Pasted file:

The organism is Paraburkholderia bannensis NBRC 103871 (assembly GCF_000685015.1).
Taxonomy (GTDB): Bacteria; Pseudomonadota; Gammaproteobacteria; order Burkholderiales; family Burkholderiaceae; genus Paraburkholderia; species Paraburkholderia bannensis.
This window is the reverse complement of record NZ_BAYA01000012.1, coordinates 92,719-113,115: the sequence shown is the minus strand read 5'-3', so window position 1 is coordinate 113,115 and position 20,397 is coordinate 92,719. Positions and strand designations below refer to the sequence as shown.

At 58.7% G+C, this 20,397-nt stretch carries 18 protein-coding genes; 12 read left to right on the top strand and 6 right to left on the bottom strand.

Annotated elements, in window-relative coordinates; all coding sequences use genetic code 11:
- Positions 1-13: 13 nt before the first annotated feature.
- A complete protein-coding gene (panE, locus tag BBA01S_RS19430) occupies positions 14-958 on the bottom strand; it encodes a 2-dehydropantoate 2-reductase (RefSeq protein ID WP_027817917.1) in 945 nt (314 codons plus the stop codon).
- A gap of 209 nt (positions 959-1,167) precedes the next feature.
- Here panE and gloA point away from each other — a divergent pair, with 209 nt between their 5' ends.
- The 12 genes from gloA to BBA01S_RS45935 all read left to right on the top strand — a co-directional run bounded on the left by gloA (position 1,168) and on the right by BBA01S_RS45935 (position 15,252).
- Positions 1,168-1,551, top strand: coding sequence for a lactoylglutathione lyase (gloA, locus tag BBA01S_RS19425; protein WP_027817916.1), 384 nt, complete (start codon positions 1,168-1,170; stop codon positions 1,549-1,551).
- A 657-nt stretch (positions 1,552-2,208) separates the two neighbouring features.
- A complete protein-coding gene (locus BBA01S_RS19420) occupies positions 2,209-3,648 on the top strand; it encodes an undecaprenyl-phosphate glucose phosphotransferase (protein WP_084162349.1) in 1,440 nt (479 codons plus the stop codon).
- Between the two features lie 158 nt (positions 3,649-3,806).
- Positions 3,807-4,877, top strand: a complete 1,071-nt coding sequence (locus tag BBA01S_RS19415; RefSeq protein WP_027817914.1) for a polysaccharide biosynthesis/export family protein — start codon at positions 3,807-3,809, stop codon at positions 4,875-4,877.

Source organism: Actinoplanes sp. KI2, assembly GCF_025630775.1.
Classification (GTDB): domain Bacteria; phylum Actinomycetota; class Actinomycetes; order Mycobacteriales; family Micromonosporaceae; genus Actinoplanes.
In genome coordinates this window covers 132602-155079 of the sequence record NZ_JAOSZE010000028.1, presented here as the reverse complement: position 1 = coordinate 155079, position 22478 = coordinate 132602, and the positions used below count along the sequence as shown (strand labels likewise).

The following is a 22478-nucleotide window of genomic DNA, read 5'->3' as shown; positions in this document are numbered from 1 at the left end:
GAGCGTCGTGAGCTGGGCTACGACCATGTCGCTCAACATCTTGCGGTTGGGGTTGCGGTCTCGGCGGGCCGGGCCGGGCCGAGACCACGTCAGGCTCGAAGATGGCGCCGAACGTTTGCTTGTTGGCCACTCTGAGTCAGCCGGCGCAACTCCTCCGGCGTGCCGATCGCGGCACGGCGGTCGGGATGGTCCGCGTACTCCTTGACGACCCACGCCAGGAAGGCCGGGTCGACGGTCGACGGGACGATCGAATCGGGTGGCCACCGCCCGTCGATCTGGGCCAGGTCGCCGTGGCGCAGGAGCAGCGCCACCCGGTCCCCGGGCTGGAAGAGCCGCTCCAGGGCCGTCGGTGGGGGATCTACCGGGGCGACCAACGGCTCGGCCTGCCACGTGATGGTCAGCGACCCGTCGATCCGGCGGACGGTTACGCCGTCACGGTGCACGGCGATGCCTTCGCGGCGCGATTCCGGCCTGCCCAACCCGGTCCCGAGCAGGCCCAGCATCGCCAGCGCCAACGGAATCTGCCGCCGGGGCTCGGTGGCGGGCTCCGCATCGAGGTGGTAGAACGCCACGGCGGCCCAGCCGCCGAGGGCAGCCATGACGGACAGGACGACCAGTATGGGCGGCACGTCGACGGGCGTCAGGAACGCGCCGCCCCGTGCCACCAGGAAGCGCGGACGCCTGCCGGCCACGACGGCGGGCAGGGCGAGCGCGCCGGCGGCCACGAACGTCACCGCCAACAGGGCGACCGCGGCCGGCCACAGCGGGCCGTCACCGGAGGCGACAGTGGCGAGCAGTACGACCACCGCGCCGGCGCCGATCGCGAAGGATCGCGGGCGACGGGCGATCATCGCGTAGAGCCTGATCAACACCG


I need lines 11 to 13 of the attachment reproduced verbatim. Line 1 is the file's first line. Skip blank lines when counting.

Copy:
- Positions 1,168-1,551, top strand: coding sequence for a lactoylglutathione lyase (gloA, locus tag BBA01S_RS19425; protein WP_027817916.1), 384 nt, complete (start codon positions 1,168-1,170; stop codon positions 1,549-1,551).
- A 657-nt stretch (positions 1,552-2,208) separates the two neighbouring features.
- A complete protein-coding gene (locus BBA01S_RS19420) occupies positions 2,209-3,648 on the top strand; it encodes an undecaprenyl-phosphate glucose phosphotransferase (protein WP_084162349.1) in 1,440 nt (479 codons plus the stop codon).